Published May 30, 2015Cloaked in a monochromatic tunic dress and shrouded in mystery, genderqueer American producer Rrose took the stage after an energetic set by Panorama Bar resident Steffi, and immediately we were miles away from the earlier disappointments experienced at the Métropolis. Taking full advantage of the stage setup, Rrose's set used the lighting to frame his/her performance in an almost Cartesian fashion. You were almost instantly transported to the days of big warehouse raves, where the music was fast, hard and loud, and revellers completely lost themselves in the experience.
Rrose's brand of techno is entrancingly relentless, and performed a set that rarely came up for air. The sequencing was perfect, with every track blending into the next seamlessly, forming its own electronic narrative. The lighting added to the experience, entrapping Rrose in cages of light, yet managing to keep the focus on the music. There was a series of cascading buildups, never meant to lead us to a massive drop, simply content in increasing the intensity. And the addition of ship-like horns and sirens reinforced the old-school rave nostalgia. Towards the end of the set, just when you thought the beats couldn't possibly get any harder, Rrose cranked things up a couple of notches, to close off on the ultimate high.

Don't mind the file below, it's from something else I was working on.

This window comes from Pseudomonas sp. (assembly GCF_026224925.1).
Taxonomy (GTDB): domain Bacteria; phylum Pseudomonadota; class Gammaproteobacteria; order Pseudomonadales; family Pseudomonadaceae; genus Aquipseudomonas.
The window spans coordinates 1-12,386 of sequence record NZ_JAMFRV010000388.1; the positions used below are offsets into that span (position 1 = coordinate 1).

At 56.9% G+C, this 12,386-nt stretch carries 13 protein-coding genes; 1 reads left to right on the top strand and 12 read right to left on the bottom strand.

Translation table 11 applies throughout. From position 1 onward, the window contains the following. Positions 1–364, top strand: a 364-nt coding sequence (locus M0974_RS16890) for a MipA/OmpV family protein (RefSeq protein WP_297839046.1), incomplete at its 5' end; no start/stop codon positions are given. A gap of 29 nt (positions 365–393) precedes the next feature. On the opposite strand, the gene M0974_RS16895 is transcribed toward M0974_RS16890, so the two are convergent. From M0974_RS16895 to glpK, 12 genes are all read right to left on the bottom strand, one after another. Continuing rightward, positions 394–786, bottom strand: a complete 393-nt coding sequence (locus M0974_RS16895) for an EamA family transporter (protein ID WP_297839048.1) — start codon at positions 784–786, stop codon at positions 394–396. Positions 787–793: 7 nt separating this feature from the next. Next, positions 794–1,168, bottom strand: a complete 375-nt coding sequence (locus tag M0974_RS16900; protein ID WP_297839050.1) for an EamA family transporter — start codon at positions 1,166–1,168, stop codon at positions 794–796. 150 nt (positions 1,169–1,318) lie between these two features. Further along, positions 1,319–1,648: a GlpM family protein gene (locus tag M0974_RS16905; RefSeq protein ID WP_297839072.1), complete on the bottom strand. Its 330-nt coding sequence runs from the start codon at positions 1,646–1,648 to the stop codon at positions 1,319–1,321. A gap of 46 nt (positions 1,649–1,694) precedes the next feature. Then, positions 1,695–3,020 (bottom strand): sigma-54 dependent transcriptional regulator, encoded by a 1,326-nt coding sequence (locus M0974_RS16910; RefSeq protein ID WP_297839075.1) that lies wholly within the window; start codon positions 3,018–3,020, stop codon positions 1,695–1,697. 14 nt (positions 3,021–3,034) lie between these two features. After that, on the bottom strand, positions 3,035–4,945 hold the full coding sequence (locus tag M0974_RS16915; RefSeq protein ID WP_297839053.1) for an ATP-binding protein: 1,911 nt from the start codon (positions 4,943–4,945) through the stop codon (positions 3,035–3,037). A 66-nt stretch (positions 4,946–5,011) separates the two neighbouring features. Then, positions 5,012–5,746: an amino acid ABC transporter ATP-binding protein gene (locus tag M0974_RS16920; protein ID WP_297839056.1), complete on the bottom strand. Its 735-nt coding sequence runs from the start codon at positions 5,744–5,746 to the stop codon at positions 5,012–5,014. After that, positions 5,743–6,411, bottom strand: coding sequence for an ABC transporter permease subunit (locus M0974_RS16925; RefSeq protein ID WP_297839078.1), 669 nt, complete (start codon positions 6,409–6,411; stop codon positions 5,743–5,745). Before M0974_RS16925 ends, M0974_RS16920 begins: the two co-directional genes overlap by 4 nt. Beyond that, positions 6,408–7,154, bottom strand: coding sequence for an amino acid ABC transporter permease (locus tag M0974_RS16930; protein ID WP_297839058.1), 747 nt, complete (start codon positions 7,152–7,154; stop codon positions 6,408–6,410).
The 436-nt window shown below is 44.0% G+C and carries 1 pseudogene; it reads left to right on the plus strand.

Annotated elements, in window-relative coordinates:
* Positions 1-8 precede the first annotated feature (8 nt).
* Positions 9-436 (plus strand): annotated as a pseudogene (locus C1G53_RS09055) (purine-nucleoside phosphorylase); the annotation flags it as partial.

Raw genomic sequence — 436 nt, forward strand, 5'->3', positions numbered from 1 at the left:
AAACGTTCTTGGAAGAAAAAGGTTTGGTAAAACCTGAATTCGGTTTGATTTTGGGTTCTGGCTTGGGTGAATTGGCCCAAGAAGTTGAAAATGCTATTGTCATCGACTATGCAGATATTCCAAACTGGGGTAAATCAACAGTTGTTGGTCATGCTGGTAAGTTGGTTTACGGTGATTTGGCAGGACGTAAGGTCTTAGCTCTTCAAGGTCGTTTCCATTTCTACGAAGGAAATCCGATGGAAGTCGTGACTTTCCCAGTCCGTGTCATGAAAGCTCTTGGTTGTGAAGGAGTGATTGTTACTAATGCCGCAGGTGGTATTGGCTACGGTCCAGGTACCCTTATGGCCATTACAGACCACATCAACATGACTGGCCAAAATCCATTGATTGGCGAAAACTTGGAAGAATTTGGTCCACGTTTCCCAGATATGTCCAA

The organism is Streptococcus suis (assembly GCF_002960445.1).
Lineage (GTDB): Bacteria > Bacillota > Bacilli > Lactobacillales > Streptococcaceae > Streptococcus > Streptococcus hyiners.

This is what the MÉTROPOLIS nights are supposed to be — an outlet for physical expression where you leave your thinking cap at the door and let your body embrace the music. And just as suddenly as Rrose's set began, it was suddenly all over, leaving revellers stunned and satisfied.